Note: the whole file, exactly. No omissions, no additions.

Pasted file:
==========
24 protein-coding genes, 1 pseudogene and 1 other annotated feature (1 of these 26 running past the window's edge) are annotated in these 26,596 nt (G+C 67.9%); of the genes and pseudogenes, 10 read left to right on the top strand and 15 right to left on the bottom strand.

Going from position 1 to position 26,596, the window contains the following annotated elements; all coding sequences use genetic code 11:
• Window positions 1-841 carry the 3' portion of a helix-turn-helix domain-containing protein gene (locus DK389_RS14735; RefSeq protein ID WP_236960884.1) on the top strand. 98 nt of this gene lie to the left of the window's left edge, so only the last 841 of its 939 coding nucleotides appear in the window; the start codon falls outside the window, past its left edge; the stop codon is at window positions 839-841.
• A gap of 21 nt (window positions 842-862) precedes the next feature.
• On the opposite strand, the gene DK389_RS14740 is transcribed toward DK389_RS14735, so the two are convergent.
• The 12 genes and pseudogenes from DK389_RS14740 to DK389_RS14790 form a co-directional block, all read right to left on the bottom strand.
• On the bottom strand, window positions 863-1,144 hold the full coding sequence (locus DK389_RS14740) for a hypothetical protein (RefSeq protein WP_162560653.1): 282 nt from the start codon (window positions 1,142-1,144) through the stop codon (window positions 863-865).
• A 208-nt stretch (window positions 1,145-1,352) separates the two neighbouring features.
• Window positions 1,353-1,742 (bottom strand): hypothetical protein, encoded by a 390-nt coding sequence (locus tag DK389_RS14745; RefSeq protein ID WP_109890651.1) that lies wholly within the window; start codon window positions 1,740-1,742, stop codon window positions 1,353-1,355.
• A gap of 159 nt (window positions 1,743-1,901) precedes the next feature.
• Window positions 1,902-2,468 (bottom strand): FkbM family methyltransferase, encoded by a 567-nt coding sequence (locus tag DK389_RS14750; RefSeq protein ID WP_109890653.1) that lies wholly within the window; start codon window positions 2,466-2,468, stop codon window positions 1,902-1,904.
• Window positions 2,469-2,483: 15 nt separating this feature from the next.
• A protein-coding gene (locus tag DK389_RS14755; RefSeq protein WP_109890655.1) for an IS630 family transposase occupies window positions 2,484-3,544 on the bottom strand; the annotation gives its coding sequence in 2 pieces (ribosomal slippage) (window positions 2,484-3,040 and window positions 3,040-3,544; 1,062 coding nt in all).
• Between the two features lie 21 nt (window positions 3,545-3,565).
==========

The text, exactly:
24 protein-coding genes, 1 pseudogene and 1 other annotated feature (1 of these 26 running past the window's edge) are annotated in these 26,596 nt (G+C 67.9%); of the genes and pseudogenes, 10 read left to right on the top strand and 15 right to left on the bottom strand.

Going from position 1 to position 26,596, the window contains the following annotated elements; all coding sequences use genetic code 11:
• Window positions 1-841 carry the 3' portion of a helix-turn-helix domain-containing protein gene (locus DK389_RS14735; RefSeq protein ID WP_236960884.1) on the top strand. 98 nt of this gene lie to the left of the window's left edge, so only the last 841 of its 939 coding nucleotides appear in the window; the start codon falls outside the window, past its left edge; the stop codon is at window positions 839-841.
• A gap of 21 nt (window positions 842-862) precedes the next feature.
• On the opposite strand, the gene DK389_RS14740 is transcribed toward DK389_RS14735, so the two are convergent.
• The 12 genes and pseudogenes from DK389_RS14740 to DK389_RS14790 form a co-directional block, all read right to left on the bottom strand.
• On the bottom strand, window positions 863-1,144 hold the full coding sequence (locus DK389_RS14740) for a hypothetical protein (RefSeq protein WP_162560653.1): 282 nt from the start codon (window positions 1,142-1,144) through the stop codon (window positions 863-865).
• A 208-nt stretch (window positions 1,145-1,352) separates the two neighbouring features.
• Window positions 1,353-1,742 (bottom strand): hypothetical protein, encoded by a 390-nt coding sequence (locus tag DK389_RS14745; RefSeq protein ID WP_109890651.1) that lies wholly within the window; start codon window positions 1,740-1,742, stop codon window positions 1,353-1,355.
• A gap of 159 nt (window positions 1,743-1,901) precedes the next feature.
• Window positions 1,902-2,468 (bottom strand): FkbM family methyltransferase, encoded by a 567-nt coding sequence (locus tag DK389_RS14750; RefSeq protein ID WP_109890653.1) that lies wholly within the window; start codon window positions 2,466-2,468, stop codon window positions 1,902-1,904.
• Window positions 2,469-2,483: 15 nt separating this feature from the next.
• A protein-coding gene (locus tag DK389_RS14755; RefSeq protein WP_109890655.1) for an IS630 family transposase occupies window positions 2,484-3,544 on the bottom strand; the annotation gives its coding sequence in 2 pieces (ribosomal slippage) (window positions 2,484-3,040 and window positions 3,040-3,544; 1,062 coding nt in all).
• Between the two features lie 21 nt (window positions 3,545-3,565).